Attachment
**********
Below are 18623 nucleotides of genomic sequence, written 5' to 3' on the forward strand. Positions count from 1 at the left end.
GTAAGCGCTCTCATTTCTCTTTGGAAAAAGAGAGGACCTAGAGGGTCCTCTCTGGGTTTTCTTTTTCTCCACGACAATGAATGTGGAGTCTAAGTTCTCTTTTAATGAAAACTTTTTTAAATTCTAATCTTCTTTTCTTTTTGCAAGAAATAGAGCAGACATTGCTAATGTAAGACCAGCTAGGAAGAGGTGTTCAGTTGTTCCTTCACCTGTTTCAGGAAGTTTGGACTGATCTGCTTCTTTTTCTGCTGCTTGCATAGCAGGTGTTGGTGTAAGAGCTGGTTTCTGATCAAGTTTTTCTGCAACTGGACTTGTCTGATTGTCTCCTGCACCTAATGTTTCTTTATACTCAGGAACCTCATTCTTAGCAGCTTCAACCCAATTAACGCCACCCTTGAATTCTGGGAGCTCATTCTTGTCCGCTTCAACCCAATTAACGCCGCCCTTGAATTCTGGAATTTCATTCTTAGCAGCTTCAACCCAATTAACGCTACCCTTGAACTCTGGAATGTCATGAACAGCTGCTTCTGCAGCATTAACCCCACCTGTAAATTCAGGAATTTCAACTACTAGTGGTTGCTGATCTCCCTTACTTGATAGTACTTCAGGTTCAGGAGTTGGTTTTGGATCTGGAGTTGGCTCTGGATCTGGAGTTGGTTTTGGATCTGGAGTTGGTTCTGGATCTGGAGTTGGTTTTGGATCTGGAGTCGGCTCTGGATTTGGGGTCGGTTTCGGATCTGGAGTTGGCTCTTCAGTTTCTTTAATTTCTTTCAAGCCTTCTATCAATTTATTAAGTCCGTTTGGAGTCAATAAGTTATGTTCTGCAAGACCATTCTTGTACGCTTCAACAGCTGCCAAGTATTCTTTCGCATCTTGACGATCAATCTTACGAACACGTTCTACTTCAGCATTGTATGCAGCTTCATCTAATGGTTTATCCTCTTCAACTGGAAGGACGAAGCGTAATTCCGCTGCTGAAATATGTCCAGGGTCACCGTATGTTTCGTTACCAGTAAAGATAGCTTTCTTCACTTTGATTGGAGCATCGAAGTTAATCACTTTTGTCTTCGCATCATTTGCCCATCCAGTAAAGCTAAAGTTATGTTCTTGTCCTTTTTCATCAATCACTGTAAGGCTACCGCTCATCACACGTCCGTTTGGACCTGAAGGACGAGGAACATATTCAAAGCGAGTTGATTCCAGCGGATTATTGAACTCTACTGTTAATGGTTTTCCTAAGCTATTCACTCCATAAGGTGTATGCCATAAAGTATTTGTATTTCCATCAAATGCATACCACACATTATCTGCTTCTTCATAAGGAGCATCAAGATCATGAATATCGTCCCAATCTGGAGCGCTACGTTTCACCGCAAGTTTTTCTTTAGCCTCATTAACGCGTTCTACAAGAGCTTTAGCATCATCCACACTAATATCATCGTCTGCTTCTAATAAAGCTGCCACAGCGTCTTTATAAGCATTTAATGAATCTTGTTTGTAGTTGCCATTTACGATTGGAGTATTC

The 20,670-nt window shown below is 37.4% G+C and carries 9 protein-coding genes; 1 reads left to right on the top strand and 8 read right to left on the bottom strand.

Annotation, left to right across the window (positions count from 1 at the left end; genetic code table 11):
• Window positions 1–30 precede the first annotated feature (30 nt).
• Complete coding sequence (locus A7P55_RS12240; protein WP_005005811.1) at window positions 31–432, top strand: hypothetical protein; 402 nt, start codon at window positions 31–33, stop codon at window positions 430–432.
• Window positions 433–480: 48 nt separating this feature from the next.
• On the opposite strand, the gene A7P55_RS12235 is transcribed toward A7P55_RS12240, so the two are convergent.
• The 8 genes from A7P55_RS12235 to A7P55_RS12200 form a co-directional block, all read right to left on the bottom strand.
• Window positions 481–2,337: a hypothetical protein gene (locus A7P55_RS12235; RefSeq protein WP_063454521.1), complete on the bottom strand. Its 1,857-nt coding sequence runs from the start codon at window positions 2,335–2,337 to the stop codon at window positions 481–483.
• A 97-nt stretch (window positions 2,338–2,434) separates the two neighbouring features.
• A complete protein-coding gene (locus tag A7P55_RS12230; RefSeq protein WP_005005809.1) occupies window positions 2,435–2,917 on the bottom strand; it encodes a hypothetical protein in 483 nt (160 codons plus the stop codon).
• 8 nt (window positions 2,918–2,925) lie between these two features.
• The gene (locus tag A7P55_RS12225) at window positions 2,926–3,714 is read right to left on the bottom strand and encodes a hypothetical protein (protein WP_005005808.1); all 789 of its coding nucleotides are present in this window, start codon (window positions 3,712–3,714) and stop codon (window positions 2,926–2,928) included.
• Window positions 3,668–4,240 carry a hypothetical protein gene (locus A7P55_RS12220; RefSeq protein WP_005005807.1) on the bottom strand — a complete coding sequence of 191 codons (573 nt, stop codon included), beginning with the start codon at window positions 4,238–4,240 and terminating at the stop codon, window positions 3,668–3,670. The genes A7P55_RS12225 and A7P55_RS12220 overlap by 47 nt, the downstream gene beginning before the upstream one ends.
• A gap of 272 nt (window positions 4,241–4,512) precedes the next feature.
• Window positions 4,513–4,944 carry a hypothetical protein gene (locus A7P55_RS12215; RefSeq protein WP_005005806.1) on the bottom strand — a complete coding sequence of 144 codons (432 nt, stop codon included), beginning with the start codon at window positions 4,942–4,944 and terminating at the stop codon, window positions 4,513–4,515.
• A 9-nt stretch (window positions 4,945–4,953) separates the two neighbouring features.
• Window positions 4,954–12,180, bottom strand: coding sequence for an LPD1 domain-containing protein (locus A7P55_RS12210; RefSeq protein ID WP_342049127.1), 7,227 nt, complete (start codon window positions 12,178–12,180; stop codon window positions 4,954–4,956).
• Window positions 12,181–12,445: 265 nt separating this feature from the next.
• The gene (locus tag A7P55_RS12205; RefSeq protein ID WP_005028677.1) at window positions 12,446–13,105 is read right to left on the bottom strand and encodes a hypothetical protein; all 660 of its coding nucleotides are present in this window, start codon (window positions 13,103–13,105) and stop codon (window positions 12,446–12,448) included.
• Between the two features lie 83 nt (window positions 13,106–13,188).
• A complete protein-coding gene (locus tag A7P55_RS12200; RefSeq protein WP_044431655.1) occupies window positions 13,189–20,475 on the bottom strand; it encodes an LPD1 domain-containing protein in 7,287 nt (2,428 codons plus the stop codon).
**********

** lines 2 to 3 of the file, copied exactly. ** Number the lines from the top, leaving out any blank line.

GTAAGCGCTCTCATTTCTCTTTGGAAAAAGAGAGGACCTAGAGGGTCCTCTCTGGGTTTTCTTTTTCTCCACGACAATGAATGTGGAGTCTAAGTTCTCTTTTAATGAAAACTTTTTTAAATTCTAATCTTCTTTTCTTTTTGCAAGAAATAGAGCAGACATTGCTAATGTAAGACCAGCTAGGAAGAGGTGTTCAGTTGTTCCTTCACCTGTTTCAGGAAGTTTGGACTGATCTGCTTCTTTTTCTGCTGCTTGCATAGCAGGTGTTGGTGTAAGAGCTGGTTTCTGATCAAGTTTTTCTGCAACTGGACTTGTCTGATTGTCTCCTGCACCTAATGTTTCTTTATACTCAGGAACCTCATTCTTAGCAGCTTCAACCCAATTAACGCCACCCTTGAATTCTGGGAGCTCATTCTTGTCCGCTTCAACCCAATTAACGCCGCCCTTGAATTCTGGAATTTCATTCTTAGCAGCTTCAACCCAATTAACGCTACCCTTGAACTCTGGAATGTCATGAACAGCTGCTTCTGCAGCATTAACCCCACCTGTAAATTCAGGAATTTCAACTACTAGTGGTTGCTGATCTCCCTTACTTGATAGTACTTCAGGTTCAGGAGTTGGTTTTGGATCTGGAGTTGGCTCTGGATCTGGAGTTGGTTTTGGATCTGGAGTTGGTTCTGGATCTGGAGTTGGTTTTGGATCTGGAGTCGGCTCTGGATTTGGGGTCGGTTTCGGATCTGGAGTTGGCTCTTCAGTTTCTTTAATTTCTTTCAAGCCTTCTATCAATTTATTAAGTCCGTTTGGAGTCAATAAGTTATGTTCTGCAAGACCATTCTTGTACGCTTCAACAGCTGCCAAGTATTCTTTCGCATCTTGACGATCAATCTTACGAACACGTTCTACTTCAGCATTGTATGCAGCTTCATCTAATGGTTTATCCTCTTCAACTGGAAGGACGAAGCGTAATTCCGCTGCTGAAATATGTCCAGGGTCACCGTATGTTTCGTTACCAGTAAAGATAGCTTTCTTCACTTTGATTGGAGCATCGAAGTTAATCACTTTTGTCTTCGCATCATTTGCCCATCCAGTAAAGCTAAAGTTATGTTCTTGTCCTTTTTCATCAATCACTGTAAGGCTACCGCTCATCACACGTCCGTTTGGACCTGAAGGACGAGGAACATATTCAAAGCGAGTTGATTCCAGCGGATTATTGAACTCTACTGTTAATGGTTTTCCTAAGCTATTCACTCCATAAGGTGTATGCCATAAAGTATTTGTATTTCCATCAAATGCATACCACACATTATCTGCTTCTTCATAAGGAGCATCAAGATCATGAATATCGTCCCAATCTGGAGCGCTACGTTTCACCGCAAGTTTTTCTTTAGCCTCATTAACGCGTTCTACAAGAGCTTTAGCATCATCCACACTAATATCATCGTCTGCTTCTAATAAAGCTGCCACAGCGTCTTTATAAGCATTTAATGAATCTTGTTTGTAGTTGCCATTTACGATTGGAGTATTC

The 20,670-nt window shown below is 37.4% G+C and carries 9 protein-coding genes; 1 reads left to right on the top strand and 8 read right to left on the bottom strand.